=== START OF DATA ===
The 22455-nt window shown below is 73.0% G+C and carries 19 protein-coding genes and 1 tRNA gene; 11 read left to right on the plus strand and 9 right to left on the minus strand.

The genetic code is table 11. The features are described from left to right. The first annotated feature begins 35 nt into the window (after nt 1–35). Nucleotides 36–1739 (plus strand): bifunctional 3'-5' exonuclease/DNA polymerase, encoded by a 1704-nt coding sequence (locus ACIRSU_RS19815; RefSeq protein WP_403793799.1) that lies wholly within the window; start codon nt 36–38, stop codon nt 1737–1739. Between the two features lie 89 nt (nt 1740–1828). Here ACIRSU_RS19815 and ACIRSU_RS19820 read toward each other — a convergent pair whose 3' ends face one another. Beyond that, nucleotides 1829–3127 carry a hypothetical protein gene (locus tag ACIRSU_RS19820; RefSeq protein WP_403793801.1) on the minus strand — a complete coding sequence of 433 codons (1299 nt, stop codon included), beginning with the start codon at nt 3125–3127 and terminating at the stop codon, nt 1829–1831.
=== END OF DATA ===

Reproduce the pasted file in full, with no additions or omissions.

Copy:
The 22455-nt window shown below is 73.0% G+C and carries 19 protein-coding genes and 1 tRNA gene; 11 read left to right on the plus strand and 9 right to left on the minus strand.

The genetic code is table 11. The features are described from left to right. The first annotated feature begins 35 nt into the window (after nt 1–35). Nucleotides 36–1739 (plus strand): bifunctional 3'-5' exonuclease/DNA polymerase, encoded by a 1704-nt coding sequence (locus ACIRSU_RS19815; RefSeq protein WP_403793799.1) that lies wholly within the window; start codon nt 36–38, stop codon nt 1737–1739. Between the two features lie 89 nt (nt 1740–1828). Here ACIRSU_RS19815 and ACIRSU_RS19820 read toward each other — a convergent pair whose 3' ends face one another. Beyond that, nucleotides 1829–3127 carry a hypothetical protein gene (locus tag ACIRSU_RS19820; RefSeq protein WP_403793801.1) on the minus strand — a complete coding sequence of 433 codons (1299 nt, stop codon included), beginning with the start codon at nt 3125–3127 and terminating at the stop codon, nt 1829–1831.